Where Coronavirus Is Surging—And Electronic Surveillance, Too

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By Eli Hager

Coverage of the COVID-19 pandemic, criminal justice and immigration.

For most of 2020, Chris, a father of three in Chicago, couldn’t leave his apartment: not to go for a walk, not to run errands, and not to take his son to the doctor when he broke his arm. And not because of quarantine. If Chris even stepped outside his front door without getting permission from authorities—a process that could take weeks—then the electronic monitor strapped to his ankle would notify law enforcement, possibly landing him in jail.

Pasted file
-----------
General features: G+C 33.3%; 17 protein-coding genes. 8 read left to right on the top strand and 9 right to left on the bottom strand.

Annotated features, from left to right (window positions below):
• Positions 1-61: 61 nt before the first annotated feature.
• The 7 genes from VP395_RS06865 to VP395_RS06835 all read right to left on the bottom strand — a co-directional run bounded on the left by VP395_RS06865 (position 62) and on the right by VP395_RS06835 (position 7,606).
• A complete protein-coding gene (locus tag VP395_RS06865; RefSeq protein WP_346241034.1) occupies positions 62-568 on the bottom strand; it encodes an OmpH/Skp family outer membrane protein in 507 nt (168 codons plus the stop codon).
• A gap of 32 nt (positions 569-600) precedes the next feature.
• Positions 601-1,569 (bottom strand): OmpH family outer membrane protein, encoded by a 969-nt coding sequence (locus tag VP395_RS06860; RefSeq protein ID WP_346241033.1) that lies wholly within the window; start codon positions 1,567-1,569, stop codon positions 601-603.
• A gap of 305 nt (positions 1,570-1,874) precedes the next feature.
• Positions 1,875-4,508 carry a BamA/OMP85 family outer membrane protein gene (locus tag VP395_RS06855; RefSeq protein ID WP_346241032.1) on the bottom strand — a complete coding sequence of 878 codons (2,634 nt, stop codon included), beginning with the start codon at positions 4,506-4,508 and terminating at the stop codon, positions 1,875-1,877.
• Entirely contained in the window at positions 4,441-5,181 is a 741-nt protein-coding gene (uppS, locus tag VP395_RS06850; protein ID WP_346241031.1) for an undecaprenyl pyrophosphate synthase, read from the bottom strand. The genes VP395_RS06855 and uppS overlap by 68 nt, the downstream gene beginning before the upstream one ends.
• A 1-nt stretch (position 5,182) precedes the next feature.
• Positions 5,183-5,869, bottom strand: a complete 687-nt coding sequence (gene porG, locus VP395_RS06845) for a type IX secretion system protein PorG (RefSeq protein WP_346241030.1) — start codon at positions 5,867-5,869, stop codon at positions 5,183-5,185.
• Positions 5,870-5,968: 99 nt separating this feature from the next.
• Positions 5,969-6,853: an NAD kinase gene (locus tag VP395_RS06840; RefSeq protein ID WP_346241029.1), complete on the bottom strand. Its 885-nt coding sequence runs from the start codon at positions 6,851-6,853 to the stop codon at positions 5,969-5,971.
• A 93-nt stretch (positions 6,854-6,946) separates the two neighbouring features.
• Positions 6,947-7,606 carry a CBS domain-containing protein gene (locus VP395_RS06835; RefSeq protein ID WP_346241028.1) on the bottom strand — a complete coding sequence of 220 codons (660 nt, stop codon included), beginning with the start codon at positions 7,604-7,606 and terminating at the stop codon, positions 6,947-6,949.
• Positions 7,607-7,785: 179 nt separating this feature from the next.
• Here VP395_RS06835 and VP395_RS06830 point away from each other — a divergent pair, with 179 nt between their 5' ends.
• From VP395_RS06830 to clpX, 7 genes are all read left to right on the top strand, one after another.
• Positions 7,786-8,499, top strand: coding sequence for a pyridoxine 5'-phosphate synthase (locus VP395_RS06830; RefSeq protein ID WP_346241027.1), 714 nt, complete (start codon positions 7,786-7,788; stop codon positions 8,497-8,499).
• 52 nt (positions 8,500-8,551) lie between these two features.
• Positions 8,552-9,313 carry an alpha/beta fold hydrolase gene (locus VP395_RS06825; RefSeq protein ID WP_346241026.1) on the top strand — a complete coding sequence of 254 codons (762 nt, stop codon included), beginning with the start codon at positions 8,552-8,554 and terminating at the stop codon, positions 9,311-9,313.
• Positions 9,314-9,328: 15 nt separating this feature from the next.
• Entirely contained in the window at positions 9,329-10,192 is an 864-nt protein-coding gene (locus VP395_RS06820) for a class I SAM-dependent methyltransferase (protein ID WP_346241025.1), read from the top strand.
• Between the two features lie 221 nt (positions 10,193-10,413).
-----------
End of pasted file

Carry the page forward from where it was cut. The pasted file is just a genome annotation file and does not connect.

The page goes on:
One day in August, Chris’s mother was out with his children when another relative suffered a health emergency, he says, forcing her to go to the hospital. She called Chris saying he had to come pick the kids up. “I’m a father,” he said of his decision to go get them, violating the terms of his house arrest.

The next night, squad cars pulled up to Chris’s home. He was handcuffed and taken to jail. Unable to afford bail, he has been locked up ever since, awaiting trial for gun possession, a nonviolent offense. Chris, who is Black, did not want his last name used …

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